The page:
ORARs are not required to connect trails to camping and picnic facilities, viewing areas, and pit toilets along the trails. On trails that comply with the technical requirements for trails, the routes that connect the trails to camping and picnic facilities, viewing areas, and pit toilets along the trails, including accessible elements within the facilities, must comply with the technical requirements for trails. On trails that do not comply with the technical requirements for trails, there are no technical requirements for the routes that connect the trails to camping and picnic facilities, viewing areas, and pit toilets along the trails.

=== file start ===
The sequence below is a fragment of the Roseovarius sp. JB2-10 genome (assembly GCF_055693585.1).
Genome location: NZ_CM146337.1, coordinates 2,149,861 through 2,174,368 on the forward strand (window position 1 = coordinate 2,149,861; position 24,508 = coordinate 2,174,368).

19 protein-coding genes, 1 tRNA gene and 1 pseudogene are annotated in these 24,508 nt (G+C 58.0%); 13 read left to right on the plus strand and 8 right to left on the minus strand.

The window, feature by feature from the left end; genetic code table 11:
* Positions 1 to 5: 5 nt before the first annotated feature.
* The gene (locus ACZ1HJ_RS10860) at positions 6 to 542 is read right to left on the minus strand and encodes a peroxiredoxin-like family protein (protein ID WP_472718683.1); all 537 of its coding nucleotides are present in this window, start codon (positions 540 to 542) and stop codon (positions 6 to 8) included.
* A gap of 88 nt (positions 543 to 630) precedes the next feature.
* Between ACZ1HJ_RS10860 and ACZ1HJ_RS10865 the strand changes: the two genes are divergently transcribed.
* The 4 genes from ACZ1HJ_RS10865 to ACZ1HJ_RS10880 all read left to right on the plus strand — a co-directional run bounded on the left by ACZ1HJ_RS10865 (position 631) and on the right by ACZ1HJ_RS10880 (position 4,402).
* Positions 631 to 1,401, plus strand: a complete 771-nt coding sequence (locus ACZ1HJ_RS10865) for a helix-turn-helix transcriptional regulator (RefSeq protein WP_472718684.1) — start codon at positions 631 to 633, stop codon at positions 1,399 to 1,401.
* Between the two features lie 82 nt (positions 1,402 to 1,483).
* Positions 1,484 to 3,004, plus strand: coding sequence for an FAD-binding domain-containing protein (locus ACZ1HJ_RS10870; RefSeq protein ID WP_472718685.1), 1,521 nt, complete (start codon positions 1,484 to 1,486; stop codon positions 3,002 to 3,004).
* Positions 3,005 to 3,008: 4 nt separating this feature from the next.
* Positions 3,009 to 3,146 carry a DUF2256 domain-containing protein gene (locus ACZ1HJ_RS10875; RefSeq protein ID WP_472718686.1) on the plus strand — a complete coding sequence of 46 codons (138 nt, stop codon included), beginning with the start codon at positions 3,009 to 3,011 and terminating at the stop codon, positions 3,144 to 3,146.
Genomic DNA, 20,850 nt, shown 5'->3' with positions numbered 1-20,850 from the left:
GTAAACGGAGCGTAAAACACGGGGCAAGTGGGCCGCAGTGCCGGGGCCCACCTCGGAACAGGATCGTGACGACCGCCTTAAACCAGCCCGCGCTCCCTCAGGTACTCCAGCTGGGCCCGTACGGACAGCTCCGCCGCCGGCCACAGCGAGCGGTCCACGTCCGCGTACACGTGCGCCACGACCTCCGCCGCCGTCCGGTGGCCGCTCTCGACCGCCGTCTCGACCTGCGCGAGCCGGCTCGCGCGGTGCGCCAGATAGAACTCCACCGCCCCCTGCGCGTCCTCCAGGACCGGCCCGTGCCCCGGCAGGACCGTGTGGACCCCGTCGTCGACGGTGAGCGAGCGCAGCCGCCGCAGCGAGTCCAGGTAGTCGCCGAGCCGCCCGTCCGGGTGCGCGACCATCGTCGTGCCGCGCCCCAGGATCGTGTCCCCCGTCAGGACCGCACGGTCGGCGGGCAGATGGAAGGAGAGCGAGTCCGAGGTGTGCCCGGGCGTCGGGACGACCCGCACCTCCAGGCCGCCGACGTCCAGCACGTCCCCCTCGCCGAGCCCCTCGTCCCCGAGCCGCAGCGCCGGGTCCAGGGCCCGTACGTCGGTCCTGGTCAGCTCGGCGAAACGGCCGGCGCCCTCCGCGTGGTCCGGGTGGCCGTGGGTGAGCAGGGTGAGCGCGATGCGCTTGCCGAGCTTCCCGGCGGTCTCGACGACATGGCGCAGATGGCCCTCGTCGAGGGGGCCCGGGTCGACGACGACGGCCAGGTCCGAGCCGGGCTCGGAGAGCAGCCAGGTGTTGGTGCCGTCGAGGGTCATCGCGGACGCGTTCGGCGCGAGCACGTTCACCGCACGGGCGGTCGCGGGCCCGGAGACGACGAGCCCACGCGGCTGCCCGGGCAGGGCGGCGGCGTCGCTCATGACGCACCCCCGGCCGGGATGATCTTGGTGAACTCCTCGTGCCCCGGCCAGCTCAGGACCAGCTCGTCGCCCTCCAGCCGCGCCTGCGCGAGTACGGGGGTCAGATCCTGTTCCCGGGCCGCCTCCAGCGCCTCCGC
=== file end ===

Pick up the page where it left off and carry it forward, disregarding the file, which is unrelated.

Where bridges are provided along trails that substantially comply with the technical requirements for trails, the bridges must also be constructed to meet the trail technical requirements.

Outdoor Constructed Features Along Trails [F247.5]

When outdoor constructed features, such as benches (figure 11), picnic tables, or trash and recycling receptacles, are provided along a trail, at least 20 percent, but no less than one, of each type of element provided at each location on the trail (other than within camping and picnic facilities and viewing areas, which have their own scoping requirements for outdoor constructed features) must comply with the applicable technical requirements for the element, regardless of whether the trail complies with the technical requirements for trails. The technical requirements for outdoor constructed features are discussed in the section of this guide on outdoor constructed features.

Line drawing of a woman and a man watching a small child sitting on the ground by an outdoor recreation access route. The woman is sitting on the end of a bench with an armrest in the middle. The man using a wheelchair is sitting beside her.